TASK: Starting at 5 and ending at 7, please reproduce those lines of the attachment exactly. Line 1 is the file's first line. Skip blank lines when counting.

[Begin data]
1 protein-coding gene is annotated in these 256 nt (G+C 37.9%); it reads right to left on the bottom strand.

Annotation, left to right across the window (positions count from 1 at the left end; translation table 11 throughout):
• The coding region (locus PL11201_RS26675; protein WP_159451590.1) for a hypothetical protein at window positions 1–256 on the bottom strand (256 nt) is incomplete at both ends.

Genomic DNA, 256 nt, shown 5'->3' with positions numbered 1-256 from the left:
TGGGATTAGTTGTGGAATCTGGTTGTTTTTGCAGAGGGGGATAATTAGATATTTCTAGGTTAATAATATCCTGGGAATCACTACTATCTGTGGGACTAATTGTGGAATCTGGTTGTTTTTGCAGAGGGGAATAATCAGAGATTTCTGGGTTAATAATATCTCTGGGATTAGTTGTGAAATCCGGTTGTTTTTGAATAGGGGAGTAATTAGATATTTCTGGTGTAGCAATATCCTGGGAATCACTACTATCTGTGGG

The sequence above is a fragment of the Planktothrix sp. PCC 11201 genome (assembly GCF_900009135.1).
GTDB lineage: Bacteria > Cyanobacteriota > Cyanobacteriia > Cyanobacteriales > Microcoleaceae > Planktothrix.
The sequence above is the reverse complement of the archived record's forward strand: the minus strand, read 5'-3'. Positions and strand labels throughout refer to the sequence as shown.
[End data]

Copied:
TGGGATTAGTTGTGGAATCTGGTTGTTTTTGCAGAGGGGGATAATTAGATATTTCTAGGTTAATAATATCCTGGGAATCACTACTATCTGTGGGACTAATTGTGGAATCTGGTTGTTTTTGCAGAGGGGAATAATCAGAGATTTCTGGGTTAATAATATCTCTGGGATTAGTTGTGAAATCCGGTTGTTTTTGAATAGGGGAGTAATTAGATATTTCTGGTGTAGCAATATCCTGGGAATCACTACTATCTGTGGG

The sequence above is a fragment of the Planktothrix sp. PCC 11201 genome (assembly GCF_900009135.1).
GTDB lineage: Bacteria > Cyanobacteriota > Cyanobacteriia > Cyanobacteriales > Microcoleaceae > Planktothrix.